Jan 29, 2006
That’s some next level detailing! Too nice!
They all look outstanding! Great job on those Flat cars makes them look very detailed and realistic!
Rob! nice job with the material you used!
I just got today one of my 3D printed track M-3 switch Machine! I had it printed anyway, and it came out as good as I thought it would! But Shapeways would have rejected it due to some areas having thin walls! but I think I'm kind of crazy trying to do things like this! Now to prime and paint to bring out some of the small details like bolts and switch lever!
Also working on this Frishes Big boy! just looking for a building to put it on! This wasn't my design but found on Shapeways look good on small fast food! just primed and hand painted! ￼
The switch machines are cool I really like those details and what is not to love about the big boy! In High school we had plans to steal the big boy….never made it though. Haha.
Love the Big Boy! I'll do one too soon, but for now, I'm starting on one of these:
Oh boy! I just put in a $200 Shapeways order this week, and now I will have to be going back again! Those switch machines look great!
That one is cool to! I like Taco Bell one of my favorites! The Switch Machines didn't have any specifications on the drawing I found just a break down! and some of the parts are thin I had to print them anyway to get them if they print them, I will have to do some more work on them!!
Excellent work on the switch machines, nice detail!
Like the Bigboy as well. Great paint job!
Nice layout and graphics for Taco Bell.
I made some progress today. Drawings done:
Electrical wired in. This time I used a bridge rectifier and a couple 8 gang resistor arrays, reducing current to 6 milliamps for each LED, once I get them in.
Great job on the brick and shingles! Very realistic look you have going there!
Totally the old school Taco Bell!
Spent the day re-drawing the structure because I want it wider so I can fit umbrella's and have planter boxes on the sides. Then I started on the lamps. First was to research what they looked like. They were huge, which is good for me. Here are the prototypes:
So I drew them up for raster etch:
And put an 0402 LED, dipped in Tamiya Clear Orange to get the color I want, because I don't have any 0402 Orange LED's:
Then I mounted one on the front. I accidentally crushed it wile fiddling the wires in, and tried to re-form it, and was semi successful, although I will be more careful in the future. There are 12 of these lamps on the Taco Bell. Oh, I also did the gas fire pit that they used to run up till the 1973 energy crisis, but have not worked out lighting for it yet:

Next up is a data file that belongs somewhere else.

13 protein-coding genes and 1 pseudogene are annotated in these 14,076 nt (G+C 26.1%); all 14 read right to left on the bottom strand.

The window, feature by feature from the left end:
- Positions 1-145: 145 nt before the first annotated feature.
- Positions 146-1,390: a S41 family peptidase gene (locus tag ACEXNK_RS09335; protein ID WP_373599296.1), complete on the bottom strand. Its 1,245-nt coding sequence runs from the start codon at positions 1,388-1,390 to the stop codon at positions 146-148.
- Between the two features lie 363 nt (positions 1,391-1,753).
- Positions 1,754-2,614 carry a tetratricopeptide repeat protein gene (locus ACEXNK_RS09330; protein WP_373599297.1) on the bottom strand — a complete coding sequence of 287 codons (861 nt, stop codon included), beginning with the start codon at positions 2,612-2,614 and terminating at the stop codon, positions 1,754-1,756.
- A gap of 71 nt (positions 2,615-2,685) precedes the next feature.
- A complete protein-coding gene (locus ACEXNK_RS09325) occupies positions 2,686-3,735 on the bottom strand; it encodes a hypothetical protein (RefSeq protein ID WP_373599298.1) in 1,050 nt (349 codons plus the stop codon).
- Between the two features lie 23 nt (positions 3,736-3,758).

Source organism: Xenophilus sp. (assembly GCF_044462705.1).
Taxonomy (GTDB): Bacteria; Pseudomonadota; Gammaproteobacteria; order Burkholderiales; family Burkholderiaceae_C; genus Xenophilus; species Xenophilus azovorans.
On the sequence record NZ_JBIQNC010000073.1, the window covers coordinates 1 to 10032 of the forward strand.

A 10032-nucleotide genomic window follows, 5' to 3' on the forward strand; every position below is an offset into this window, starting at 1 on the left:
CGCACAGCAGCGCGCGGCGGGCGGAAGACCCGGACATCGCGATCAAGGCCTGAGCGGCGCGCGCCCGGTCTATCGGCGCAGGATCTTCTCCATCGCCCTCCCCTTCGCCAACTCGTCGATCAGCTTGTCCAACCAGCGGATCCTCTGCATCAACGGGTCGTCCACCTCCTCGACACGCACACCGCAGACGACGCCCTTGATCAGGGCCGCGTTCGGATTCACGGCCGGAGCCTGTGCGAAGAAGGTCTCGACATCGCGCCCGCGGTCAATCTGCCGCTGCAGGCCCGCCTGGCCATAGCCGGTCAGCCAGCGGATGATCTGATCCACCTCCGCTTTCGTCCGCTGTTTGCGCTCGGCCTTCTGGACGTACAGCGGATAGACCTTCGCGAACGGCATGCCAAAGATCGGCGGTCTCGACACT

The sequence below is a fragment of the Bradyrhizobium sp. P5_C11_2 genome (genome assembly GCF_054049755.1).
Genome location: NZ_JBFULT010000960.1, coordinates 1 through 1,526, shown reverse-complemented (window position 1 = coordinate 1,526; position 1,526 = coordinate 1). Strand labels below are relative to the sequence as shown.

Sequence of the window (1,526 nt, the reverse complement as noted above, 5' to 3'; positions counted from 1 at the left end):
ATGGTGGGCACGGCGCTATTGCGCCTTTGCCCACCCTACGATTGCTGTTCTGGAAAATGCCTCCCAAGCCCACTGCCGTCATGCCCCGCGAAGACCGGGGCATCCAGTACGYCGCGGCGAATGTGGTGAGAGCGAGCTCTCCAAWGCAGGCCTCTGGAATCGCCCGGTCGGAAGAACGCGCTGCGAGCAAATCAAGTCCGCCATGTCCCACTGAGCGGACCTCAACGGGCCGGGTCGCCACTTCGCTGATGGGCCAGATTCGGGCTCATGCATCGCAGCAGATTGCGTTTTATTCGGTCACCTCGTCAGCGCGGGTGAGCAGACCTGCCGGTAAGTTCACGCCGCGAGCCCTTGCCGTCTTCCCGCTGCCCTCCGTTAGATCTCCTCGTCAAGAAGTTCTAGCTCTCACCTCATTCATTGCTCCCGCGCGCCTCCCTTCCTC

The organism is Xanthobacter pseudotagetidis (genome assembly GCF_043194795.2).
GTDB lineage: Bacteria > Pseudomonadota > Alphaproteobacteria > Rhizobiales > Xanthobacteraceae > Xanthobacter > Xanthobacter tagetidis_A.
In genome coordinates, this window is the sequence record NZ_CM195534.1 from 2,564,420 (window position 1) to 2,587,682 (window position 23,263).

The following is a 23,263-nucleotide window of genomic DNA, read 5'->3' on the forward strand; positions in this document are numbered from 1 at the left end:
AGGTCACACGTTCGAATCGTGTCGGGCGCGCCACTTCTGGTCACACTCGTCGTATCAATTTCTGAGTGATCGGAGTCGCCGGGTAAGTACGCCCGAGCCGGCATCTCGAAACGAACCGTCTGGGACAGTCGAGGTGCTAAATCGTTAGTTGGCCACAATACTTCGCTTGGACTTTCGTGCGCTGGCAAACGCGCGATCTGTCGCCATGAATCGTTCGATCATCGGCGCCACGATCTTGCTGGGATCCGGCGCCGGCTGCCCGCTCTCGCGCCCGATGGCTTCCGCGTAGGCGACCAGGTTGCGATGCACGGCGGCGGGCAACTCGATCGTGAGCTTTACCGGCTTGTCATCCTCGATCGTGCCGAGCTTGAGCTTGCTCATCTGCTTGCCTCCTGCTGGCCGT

Wow, bringing back some memories of my childhood Robert! I never liked the mexican food they had, so when the fam and I went there in Lynwood, Wa, I always got the "Bellburger" which was just a bun with they're ground beef and shredded cheese in it, lol!
So far, your getting it spot on, Sir!
While the hassle of producing a dozen wrought iron lamps for the Taco Bell, I had a moment, and decided it could be made with an assembly alignment jig.
I had dipped a mess of 0402 LED's first in clear UV glue and exposed them to make small drip shaped light bulbs out of them, twisted the wires, then dipped in Tamiya Clear Orange and let hang dry. I tested them all OK, with only 2 needing another dip to get that deep orange glow I was looking for. So the next step was to cut out the lampshades, fold them on the pre-scribed fold lines that the needle is pointing to, and thread the lamp wires through. The assembly jig is made from 4 layers of White Lazerboard with peel and stick on it, and each layer has a square hole that is 10 thousandths of an inch smaller than the previous layer.
The next step was to push the folded lamp shade into the jig, until the top of the lampshade is almost flush with the top of the jig, then it can be flipped over and a dab of glue applied to the bottom of the lampshade, keeping it wrapped around the lamp. The peel and stick adhesive slightly holds the lampshade in place well while the glue hardens.
And since the amount of glue used in so minuscule, it dries to the point you can pull the lamp out in 60 seconds, and start on the next lamp. It actually moves along as fast as it takes a guy to paint 1 window frame on a 3D printed building, so there is still a bit of tedium if you are making a lot of them, but it moves along pretty fast.
And they look pretty convincing when done, not too over-sized, and not too bright, just about right:
Taco Bell is looking fantastic! Love the fire pit, although I did not know they had them (before my time).
Damn fine work on those lamps and love the forming/glueing jig!
You are a problem solver.
I found some time to work on the loco cradle.
I cut a 1/4 inch thick scrap piece of aluminum for a weighted base.
Next I glued all the foam sections together, except the front and back, I need to straighten the back side of the front section.
Below is a shot of everything set on top of each other.
Next up, glue top layer on.